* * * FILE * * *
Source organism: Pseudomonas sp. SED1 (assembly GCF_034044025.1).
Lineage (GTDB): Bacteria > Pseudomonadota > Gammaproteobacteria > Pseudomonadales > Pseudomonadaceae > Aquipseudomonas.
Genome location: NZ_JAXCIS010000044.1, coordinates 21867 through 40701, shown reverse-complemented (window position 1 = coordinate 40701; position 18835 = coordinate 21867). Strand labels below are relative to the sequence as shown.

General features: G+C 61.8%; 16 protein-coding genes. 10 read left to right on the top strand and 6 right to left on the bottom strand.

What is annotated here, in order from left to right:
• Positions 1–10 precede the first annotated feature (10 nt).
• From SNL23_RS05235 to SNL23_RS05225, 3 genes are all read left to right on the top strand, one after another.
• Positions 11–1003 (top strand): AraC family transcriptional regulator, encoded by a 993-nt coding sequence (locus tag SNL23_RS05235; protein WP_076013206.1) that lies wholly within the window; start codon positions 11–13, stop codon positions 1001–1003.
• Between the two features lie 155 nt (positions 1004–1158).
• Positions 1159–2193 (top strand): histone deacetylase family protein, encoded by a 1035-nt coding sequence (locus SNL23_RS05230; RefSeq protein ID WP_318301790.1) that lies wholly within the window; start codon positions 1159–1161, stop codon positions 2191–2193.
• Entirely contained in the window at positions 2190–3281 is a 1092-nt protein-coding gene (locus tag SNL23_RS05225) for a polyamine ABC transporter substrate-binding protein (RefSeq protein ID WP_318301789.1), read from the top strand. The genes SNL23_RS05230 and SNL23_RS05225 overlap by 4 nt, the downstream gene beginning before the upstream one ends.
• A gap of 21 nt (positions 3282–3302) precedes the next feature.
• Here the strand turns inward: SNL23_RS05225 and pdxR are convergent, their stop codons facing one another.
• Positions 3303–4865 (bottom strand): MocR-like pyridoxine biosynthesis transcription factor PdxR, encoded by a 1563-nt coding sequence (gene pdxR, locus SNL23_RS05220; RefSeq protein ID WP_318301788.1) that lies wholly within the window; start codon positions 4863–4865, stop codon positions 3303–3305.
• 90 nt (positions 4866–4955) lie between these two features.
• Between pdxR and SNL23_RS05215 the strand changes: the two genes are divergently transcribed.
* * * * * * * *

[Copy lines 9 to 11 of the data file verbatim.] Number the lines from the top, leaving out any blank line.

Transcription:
• Between the two features lie 155 nt (positions 1004–1158).
• Positions 1159–2193 (top strand): histone deacetylase family protein, encoded by a 1035-nt coding sequence (locus SNL23_RS05230; RefSeq protein ID WP_318301790.1) that lies wholly within the window; start codon positions 1159–1161, stop codon positions 2191–2193.
• Entirely contained in the window at positions 2190–3281 is a 1092-nt protein-coding gene (locus tag SNL23_RS05225) for a polyamine ABC transporter substrate-binding protein (RefSeq protein ID WP_318301789.1), read from the top strand. The genes SNL23_RS05230 and SNL23_RS05225 overlap by 4 nt, the downstream gene beginning before the upstream one ends.